Their hair was cut in the same style, short, pixie-like, had been dyed a midnight black to match. Perhaps, maybe, they took turns colouring each other, covering the grey.
The designer glasses were identical—sleek, modern, with a giraffe-skin pattern covering the arms. Both wore light turtleneck sweaters under bright hand-knitted ones. Different colours, perhaps each one made for the other, given as gifts long ago.
Both donned dark, polyester slacks. The New Balance running shoes were, possibly, pulled from the same store shelf. Same size. Same amount of wear.
Interchangable, no doubt.
They sat facing each other in the food court, enjoying their Subway sandwiches. Tuna. Lots of green and black olives. White bread. Tea. Cookies—chocolate-chip. They ate in relative silence, scratching the film from their lottery tickets, searching for winning numbers. Scraping the surface, methodically, with pennies (the only use for them, nowadays).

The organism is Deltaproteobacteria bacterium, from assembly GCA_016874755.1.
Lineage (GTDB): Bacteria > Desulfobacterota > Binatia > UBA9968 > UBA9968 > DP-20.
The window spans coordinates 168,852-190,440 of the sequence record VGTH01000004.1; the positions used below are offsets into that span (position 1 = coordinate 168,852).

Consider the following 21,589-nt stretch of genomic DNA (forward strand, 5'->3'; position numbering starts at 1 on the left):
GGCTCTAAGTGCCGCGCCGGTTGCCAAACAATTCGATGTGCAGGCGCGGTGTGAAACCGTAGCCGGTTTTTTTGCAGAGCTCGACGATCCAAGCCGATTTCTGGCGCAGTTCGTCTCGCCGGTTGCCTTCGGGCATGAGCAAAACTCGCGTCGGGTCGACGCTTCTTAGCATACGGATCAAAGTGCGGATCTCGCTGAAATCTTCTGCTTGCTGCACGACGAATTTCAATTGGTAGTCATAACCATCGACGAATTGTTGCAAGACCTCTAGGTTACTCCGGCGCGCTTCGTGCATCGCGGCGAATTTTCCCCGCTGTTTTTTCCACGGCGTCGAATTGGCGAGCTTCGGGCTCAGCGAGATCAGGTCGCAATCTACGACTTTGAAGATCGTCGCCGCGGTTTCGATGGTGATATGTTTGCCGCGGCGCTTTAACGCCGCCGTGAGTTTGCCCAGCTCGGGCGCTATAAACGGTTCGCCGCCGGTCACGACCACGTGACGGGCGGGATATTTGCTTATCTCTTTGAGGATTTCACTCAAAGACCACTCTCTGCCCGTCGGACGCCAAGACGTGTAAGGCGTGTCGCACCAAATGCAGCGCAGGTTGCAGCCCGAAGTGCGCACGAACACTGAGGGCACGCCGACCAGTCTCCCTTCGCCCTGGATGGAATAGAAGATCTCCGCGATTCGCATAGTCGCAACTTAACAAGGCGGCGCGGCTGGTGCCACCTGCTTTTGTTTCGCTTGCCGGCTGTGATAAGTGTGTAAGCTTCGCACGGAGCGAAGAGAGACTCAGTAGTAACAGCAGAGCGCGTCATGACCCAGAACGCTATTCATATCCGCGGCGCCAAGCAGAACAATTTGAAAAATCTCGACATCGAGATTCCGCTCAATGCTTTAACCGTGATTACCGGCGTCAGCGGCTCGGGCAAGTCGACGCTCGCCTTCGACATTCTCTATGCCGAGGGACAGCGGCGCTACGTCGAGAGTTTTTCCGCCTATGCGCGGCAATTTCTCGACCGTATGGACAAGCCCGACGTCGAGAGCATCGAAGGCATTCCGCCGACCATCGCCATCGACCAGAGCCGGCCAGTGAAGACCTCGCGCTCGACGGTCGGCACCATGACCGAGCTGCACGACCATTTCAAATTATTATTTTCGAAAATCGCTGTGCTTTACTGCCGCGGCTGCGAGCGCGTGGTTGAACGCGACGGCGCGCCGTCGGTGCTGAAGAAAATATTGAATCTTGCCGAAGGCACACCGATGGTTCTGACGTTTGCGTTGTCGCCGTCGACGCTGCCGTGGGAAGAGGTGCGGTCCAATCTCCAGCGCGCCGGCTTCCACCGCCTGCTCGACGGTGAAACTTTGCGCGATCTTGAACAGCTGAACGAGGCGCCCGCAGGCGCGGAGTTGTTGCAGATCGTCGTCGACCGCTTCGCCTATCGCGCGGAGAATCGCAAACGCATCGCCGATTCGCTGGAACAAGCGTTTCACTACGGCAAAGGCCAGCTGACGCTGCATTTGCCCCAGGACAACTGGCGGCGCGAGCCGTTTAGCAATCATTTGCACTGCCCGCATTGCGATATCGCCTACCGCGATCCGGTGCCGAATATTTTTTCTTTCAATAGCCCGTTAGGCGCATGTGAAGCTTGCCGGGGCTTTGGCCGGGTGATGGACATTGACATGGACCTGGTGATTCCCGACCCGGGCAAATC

Every so often, one would speak to the other in soft tones, using some East European dialect. Bulgarian, perhaps. The long lines in their aged faces told of a rich history, perhaps spent in their entirety, together.
Twins. Sisters, experiencing what might be a ritual, oblivious to the stranger, sitting at a far table, facing them, trying to read these lives like the film on those lottery tickets.
Neither of us was necessarily successful—in their winnings or my character assessment, but all of us filled with an imaginary wonder of what might be.